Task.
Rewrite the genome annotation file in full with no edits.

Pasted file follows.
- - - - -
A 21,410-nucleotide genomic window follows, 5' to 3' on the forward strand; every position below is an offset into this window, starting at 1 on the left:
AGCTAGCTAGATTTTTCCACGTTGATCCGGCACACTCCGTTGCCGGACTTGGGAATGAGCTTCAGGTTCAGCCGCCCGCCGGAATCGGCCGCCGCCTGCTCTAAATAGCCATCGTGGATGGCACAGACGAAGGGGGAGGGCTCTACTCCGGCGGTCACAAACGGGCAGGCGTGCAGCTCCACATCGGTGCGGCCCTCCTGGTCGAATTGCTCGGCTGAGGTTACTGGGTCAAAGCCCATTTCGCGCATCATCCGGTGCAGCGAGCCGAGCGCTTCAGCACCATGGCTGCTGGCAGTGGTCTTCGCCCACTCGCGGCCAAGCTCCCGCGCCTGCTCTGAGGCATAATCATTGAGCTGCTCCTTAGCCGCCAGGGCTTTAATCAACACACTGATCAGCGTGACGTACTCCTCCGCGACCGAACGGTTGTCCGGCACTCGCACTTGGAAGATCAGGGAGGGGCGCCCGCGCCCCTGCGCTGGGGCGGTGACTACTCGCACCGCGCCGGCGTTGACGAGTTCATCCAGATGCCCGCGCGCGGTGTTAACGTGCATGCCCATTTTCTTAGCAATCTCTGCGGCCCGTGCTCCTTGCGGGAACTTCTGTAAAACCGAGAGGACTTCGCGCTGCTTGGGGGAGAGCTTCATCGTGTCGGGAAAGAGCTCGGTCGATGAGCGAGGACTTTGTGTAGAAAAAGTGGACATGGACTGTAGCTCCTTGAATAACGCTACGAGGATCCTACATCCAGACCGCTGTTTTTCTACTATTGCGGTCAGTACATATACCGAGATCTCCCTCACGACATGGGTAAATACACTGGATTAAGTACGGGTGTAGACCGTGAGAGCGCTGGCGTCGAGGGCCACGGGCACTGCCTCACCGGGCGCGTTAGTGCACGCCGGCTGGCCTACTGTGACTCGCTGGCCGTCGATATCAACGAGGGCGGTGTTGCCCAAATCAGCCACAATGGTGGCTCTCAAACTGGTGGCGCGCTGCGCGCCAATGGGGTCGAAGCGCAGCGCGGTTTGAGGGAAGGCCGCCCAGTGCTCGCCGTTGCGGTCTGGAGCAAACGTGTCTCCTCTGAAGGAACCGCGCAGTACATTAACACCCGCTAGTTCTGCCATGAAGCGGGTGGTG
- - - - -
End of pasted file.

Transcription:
A 21,410-nucleotide genomic window follows, 5' to 3' on the forward strand; every position below is an offset into this window, starting at 1 on the left:
AGCTAGCTAGATTTTTCCACGTTGATCCGGCACACTCCGTTGCCGGACTTGGGAATGAGCTTCAGGTTCAGCCGCCCGCCGGAATCGGCCGCCGCCTGCTCTAAATAGCCATCGTGGATGGCACAGACGAAGGGGGAGGGCTCTACTCCGGCGGTCACAAACGGGCAGGCGTGCAGCTCCACATCGGTGCGGCCCTCCTGGTCGAATTGCTCGGCTGAGGTTACTGGGTCAAAGCCCATTTCGCGCATCATCCGGTGCAGCGAGCCGAGCGCTTCAGCACCATGGCTGCTGGCAGTGGTCTTCGCCCACTCGCGGCCAAGCTCCCGCGCCTGCTCTGAGGCATAATCATTGAGCTGCTCCTTAGCCGCCAGGGCTTTAATCAACACACTGATCAGCGTGACGTACTCCTCCGCGACCGAACGGTTGTCCGGCACTCGCACTTGGAAGATCAGGGAGGGGCGCCCGCGCCCCTGCGCTGGGGCGGTGACTACTCGCACCGCGCCGGCGTTGACGAGTTCATCCAGATGCCCGCGCGCGGTGTTAACGTGCATGCCCATTTTCTTAGCAATCTCTGCGGCCCGTGCTCCTTGCGGGAACTTCTGTAAAACCGAGAGGACTTCGCGCTGCTTGGGGGAGAGCTTCATCGTGTCGGGAAAGAGCTCGGTCGATGAGCGAGGACTTTGTGTAGAAAAAGTGGACATGGACTGTAGCTCCTTGAATAACGCTACGAGGATCCTACATCCAGACCGCTGTTTTTCTACTATTGCGGTCAGTACATATACCGAGATCTCCCTCACGACATGGGTAAATACACTGGATTAAGTACGGGTGTAGACCGTGAGAGCGCTGGCGTCGAGGGCCACGGGCACTGCCTCACCGGGCGCGTTAGTGCACGCCGGCTGGCCTACTGTGACTCGCTGGCCGTCGATATCAACGAGGGCGGTGTTGCCCAAATCAGCCACAATGGTGGCTCTCAAACTGGTGGCGCGCTGCGCGCCAATGGGGTCGAAGCGCAGCGCGGTTTGAGGGAAGGCCGCCCAGTGCTCGCCGTTGCGGTCTGGAGCAAACGTGTCTCCTCTGAAGGAACCGCGCAGTACATTAACACCCGCTAGTTCTGCCATGAAGCGGGTGGTG